Your kitchen blender does a good job of crushing ice, but your teeth are not.
Many children, and even adults love chewing ice, especially during summer. This is also the season where dental clinics are stormed with patients complaining of broken teeth and gum pain. Chewing ice can cause several negative effects to your mouth:
It can destroy orthodontic appliances. Braces and retainers are necessary to achieve a properly aligned teeth and bite. However, despite their durable material and secure attachment, eating ice may damage these dental appliances. You may dislodge the wires on your braces or damage your brackets, which can cause unnecessary trip to your dentist. If your child is wearing braces or retainers, tell him/her the possible risks of eating ice.
It can damage tooth enamel. The tooth enamel is a strong, resilient substance of the human body but chewing ice can potentially damage this part. Your tooth enamel protects your teeth from acid attack and cavities.
Teeth may crack or chip. Our teeth tend to be strong and resilient but they are not intended to break hard objects such as ice. Crunching ice can break or crack a tooth, which leads to unnecessary trip to a clinic to repair it. If a tooth chipped, save the chipped part and place it in a bag of milk. Head immediately to your dentist to fix a broken tooth.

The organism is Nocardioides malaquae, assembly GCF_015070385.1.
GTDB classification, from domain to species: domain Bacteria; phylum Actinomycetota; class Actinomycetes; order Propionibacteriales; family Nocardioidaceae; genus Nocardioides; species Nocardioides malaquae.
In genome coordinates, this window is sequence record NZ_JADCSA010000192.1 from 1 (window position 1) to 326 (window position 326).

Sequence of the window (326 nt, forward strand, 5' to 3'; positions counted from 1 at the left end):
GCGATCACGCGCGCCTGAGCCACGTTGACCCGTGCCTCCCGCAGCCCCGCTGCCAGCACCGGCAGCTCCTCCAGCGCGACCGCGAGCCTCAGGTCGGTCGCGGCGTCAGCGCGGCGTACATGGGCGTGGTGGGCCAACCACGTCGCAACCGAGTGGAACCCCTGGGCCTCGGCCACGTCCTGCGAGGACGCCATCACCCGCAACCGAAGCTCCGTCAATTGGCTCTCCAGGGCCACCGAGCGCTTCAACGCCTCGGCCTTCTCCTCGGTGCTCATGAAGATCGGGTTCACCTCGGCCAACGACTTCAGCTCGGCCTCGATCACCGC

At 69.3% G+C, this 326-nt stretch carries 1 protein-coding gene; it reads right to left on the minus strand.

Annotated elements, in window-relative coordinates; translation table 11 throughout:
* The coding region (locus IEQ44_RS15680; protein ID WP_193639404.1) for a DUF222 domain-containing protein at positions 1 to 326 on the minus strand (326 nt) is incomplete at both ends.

It can damage dental fillings. Fillings can be dislodged by eating hard objects like ice.
It may affect tooth sensitivity. Eating ice can damage tooth sensitivity and may even cause sore jaw.
What Should I Do?
Crunching ice is usually a subconscious habit that many children don’t mind. But as a parent, always remind them about the risks and potential problems that may arise from chewing ice in order to prevent this habit. Chewing ice can lead to unnecessary dental trips.
To feel refreshed, rather than eating large chunks of ice, we recommend allowing ice to just melt in your mouth, like a cool candy. Or you may offer apple chunks or baby carrots for kids wanting some crunch.